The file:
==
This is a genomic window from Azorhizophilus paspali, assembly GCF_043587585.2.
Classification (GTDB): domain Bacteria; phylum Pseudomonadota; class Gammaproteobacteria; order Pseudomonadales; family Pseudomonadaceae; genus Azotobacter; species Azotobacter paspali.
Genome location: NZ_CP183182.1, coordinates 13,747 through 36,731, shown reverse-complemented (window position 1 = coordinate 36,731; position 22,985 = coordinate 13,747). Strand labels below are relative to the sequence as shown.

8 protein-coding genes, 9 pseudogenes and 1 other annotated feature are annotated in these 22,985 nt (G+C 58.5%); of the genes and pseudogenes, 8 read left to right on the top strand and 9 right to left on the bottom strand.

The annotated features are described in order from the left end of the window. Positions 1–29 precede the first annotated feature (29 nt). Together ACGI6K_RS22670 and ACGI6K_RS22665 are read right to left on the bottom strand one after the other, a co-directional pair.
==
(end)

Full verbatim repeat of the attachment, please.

This is a genomic window from Azorhizophilus paspali, assembly GCF_043587585.2.
Classification (GTDB): domain Bacteria; phylum Pseudomonadota; class Gammaproteobacteria; order Pseudomonadales; family Pseudomonadaceae; genus Azotobacter; species Azotobacter paspali.
Genome location: NZ_CP183182.1, coordinates 13,747 through 36,731, shown reverse-complemented (window position 1 = coordinate 36,731; position 22,985 = coordinate 13,747). Strand labels below are relative to the sequence as shown.

8 protein-coding genes, 9 pseudogenes and 1 other annotated feature are annotated in these 22,985 nt (G+C 58.5%); of the genes and pseudogenes, 8 read left to right on the top strand and 9 right to left on the bottom strand.

The annotated features are described in order from the left end of the window. Positions 1–29 precede the first annotated feature (29 nt). Together ACGI6K_RS22670 and ACGI6K_RS22665 are read right to left on the bottom strand one after the other, a co-directional pair.